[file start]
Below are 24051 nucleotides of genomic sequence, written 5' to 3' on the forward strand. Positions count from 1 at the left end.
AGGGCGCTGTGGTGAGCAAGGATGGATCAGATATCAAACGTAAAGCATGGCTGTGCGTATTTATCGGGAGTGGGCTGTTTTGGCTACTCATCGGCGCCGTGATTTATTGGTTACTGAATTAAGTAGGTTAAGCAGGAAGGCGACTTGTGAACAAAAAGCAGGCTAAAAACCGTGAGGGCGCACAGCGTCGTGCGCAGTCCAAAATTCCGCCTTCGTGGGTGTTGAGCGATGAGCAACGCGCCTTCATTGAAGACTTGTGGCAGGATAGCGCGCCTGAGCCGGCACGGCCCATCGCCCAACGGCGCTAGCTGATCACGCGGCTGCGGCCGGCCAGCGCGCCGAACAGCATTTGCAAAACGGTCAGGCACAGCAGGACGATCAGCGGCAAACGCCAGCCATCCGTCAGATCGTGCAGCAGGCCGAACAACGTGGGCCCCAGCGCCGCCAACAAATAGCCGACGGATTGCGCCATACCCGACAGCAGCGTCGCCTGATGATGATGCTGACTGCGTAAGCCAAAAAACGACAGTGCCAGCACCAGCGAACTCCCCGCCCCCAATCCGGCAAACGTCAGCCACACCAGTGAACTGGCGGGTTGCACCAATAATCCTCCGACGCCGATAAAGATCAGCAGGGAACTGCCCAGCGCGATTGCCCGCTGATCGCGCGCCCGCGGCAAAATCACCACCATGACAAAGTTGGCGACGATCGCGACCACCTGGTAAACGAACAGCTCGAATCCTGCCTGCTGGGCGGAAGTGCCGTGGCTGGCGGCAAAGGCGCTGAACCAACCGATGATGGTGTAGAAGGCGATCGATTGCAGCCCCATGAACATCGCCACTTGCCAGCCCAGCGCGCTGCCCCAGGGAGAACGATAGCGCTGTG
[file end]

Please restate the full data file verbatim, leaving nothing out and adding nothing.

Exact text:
Below are 24051 nucleotides of genomic sequence, written 5' to 3' on the forward strand. Positions count from 1 at the left end.
AGGGCGCTGTGGTGAGCAAGGATGGATCAGATATCAAACGTAAAGCATGGCTGTGCGTATTTATCGGGAGTGGGCTGTTTTGGCTACTCATCGGCGCCGTGATTTATTGGTTACTGAATTAAGTAGGTTAAGCAGGAAGGCGACTTGTGAACAAAAAGCAGGCTAAAAACCGTGAGGGCGCACAGCGTCGTGCGCAGTCCAAAATTCCGCCTTCGTGGGTGTTGAGCGATGAGCAACGCGCCTTCATTGAAGACTTGTGGCAGGATAGCGCGCCTGAGCCGGCACGGCCCATCGCCCAACGGCGCTAGCTGATCACGCGGCTGCGGCCGGCCAGCGCGCCGAACAGCATTTGCAAAACGGTCAGGCACAGCAGGACGATCAGCGGCAAACGCCAGCCATCCGTCAGATCGTGCAGCAGGCCGAACAACGTGGGCCCCAGCGCCGCCAACAAATAGCCGACGGATTGCGCCATACCCGACAGCAGCGTCGCCTGATGATGATGCTGACTGCGTAAGCCAAAAAACGACAGTGCCAGCACCAGCGAACTCCCCGCCCCCAATCCGGCAAACGTCAGCCACACCAGTGAACTGGCGGGTTGCACCAATAATCCTCCGACGCCGATAAAGATCAGCAGGGAACTGCCCAGCGCGATTGCCCGCTGATCGCGCGCCCGCGGCAAAATCACCACCATGACAAAGTTGGCGACGATCGCGACCACCTGGTAAACGAACAGCTCGAATCCTGCCTGCTGGGCGGAAGTGCCGTGGCTGGCGGCAAAGGCGCTGAACCAACCGATGATGGTGTAGAAGGCGATCGATTGCAGCCCCATGAACATCGCCACTTGCCAGCCCAGCGCGCTGCCCCAGGGAGAACGATAGCGCTGTG